Beryl Bainbridge, 1934-2010

The acclaimed British novelist has died aged 75.

The novelist Beryl Bainbridge has died, aged 75. Born in Liverpool, she published her first novel, A Weekend with Claude, in 1967. During her career she was nominated for the Booker Prize five times and won the Whitbread Novel Award twice. The biographer Michael Holroyd paid tribute to her in the Guardian this morning:

Beryl had an absolutely original voice: she was a serious comedian, all of whose novels ended tragically . . . She presented herself sometimes as a clown, an entertainer, but behind that mask was a committed novelist. She was unique.

Bainbridge also had a long-standing association with the New Statesman, and contributed to our pages many times over the years. Here's an excerpt from a Diary column written in 2004:

For those over 50, the past is often more exciting than the present, in that it can rear up like a frightened horse and cause one's memory to bolt.

It happened to me a fortnight ago when I received a letter from a previously unknown member of my husband's family. Her dad, elder brother to my ex-husband, was dead, and she wanted to know about his brothers and sisters, and indeed, her grandparents, Nora and Harold.

There exists a famous photograph of the last named, entitled Afternoon in Avignon, in a museum in Liverpool, a city in which Harold was a notable architect. Harold fell off a mountain - he was facing bankruptcy - and Nora, then aged 70, after coming round and attempting to shoot me, threw herself under a train.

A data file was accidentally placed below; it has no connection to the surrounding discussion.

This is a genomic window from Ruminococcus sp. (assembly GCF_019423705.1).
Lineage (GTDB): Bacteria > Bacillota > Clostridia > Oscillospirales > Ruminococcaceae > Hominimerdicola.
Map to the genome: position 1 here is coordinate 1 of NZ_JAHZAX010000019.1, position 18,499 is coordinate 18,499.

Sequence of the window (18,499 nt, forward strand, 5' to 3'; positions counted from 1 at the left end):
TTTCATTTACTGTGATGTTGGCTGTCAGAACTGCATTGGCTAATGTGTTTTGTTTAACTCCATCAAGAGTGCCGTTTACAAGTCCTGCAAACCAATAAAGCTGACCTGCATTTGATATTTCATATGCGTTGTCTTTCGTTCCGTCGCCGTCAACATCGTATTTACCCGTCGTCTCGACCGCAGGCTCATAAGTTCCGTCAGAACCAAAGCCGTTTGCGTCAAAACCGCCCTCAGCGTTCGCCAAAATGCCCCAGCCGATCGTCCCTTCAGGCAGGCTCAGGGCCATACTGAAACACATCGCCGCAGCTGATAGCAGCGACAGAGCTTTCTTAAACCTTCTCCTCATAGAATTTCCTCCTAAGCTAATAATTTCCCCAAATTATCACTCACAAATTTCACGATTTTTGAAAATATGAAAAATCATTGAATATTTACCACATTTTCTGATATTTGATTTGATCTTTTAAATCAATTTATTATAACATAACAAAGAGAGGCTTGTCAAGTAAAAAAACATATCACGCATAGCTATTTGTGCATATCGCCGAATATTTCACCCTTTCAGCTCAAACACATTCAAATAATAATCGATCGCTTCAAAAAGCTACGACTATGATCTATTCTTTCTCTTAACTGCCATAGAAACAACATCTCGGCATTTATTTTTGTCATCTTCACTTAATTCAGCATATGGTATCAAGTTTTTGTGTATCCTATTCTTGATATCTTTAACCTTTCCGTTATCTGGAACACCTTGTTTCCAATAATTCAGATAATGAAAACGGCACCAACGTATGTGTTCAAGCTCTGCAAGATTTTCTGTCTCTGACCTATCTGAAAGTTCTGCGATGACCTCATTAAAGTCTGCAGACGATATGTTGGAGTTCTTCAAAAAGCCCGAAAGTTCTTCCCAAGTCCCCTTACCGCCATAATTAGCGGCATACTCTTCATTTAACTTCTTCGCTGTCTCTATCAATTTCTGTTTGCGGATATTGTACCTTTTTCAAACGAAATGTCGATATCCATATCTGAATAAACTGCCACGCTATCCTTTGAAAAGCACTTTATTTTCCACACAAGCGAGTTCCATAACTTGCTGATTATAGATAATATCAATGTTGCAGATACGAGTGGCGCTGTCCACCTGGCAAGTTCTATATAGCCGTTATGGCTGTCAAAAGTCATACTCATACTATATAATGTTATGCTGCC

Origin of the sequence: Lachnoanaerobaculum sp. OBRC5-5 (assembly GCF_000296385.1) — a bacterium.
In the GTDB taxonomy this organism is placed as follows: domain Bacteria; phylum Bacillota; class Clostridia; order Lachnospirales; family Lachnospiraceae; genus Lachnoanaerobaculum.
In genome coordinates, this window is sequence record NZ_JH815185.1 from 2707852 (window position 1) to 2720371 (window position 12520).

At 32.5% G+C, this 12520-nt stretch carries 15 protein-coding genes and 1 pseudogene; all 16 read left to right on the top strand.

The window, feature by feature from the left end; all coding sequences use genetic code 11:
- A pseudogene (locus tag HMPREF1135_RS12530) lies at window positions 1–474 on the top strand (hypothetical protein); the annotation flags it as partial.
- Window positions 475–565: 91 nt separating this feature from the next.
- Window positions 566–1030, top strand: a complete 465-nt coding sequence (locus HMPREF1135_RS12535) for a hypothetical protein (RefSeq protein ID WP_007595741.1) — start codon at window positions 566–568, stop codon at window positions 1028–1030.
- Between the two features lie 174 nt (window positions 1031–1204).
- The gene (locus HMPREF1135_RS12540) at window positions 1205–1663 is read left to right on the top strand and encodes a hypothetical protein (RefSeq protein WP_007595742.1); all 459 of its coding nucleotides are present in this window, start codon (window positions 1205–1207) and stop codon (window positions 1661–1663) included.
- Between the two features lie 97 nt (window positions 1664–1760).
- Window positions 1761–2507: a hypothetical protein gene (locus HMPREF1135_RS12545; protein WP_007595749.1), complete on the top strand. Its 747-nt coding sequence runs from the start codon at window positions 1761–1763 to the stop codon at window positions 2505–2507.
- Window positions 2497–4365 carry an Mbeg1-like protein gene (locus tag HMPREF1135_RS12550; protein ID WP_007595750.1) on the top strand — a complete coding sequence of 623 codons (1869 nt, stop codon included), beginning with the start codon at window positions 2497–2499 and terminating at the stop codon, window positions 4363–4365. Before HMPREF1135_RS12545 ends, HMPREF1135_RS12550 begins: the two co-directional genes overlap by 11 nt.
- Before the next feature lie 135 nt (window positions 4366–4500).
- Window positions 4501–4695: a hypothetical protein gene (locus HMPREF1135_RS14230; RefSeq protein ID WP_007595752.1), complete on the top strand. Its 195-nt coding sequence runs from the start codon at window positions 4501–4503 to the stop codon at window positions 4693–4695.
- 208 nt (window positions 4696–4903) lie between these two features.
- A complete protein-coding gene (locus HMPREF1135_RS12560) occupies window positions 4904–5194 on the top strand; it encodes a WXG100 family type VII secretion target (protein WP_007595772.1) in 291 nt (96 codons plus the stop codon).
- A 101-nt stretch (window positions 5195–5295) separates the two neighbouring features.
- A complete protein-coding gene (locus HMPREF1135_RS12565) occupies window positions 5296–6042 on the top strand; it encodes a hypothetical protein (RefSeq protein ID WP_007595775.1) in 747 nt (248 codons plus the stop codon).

I didn't press charges because in between the gun and the railway line she knitted her grandson a woolly vest striped blue and green.

You can read more of Bainbridge's writing for the NS here.

Daniel Trilling is the Editor of New Humanist magazine. He was formerly an Assistant Editor at the New Statesman.

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Why defeating Islamic State means taking on the digital caliphate

A new book by Liam Byrne explains that the British government is making a critical mistake in its methods of combating home-grown extremism.

The terrorist group Islamic State caught the world by surprise in June 2014 when it declared a caliphate in the heart of the Middle East. Within a few months, like an avenging fire, it had scorched across Syria and much of Iraq, carving out an empire stretching more than 400 miles from Aleppo to the Iraqi town of Sulaiman Bek, which lies just 60 miles from the Iranian border.

IS, or Isis, or Da’esh, seemed unstoppable but it has now been pushed back, possibly decisively. Since 2014, it has lost an estimated 45,000 jihadists, as well as control of key towns and resources. Its enemies – Kurds, Iraqi troops and Shia militias – are in Iraq’s second city, Mosul, and are advancing on the group’s de facto Syrian capital, Raqqa. But, as the Labour MP Liam Byrne points out in this timely book, the fight against Isis and its brutal ideology has many fronts. Isis is obsessed with controlling territory and creating a global caliphate. But it existed for many years without territory. With its war on the world going badly, its digital caliphate is becoming ever more important.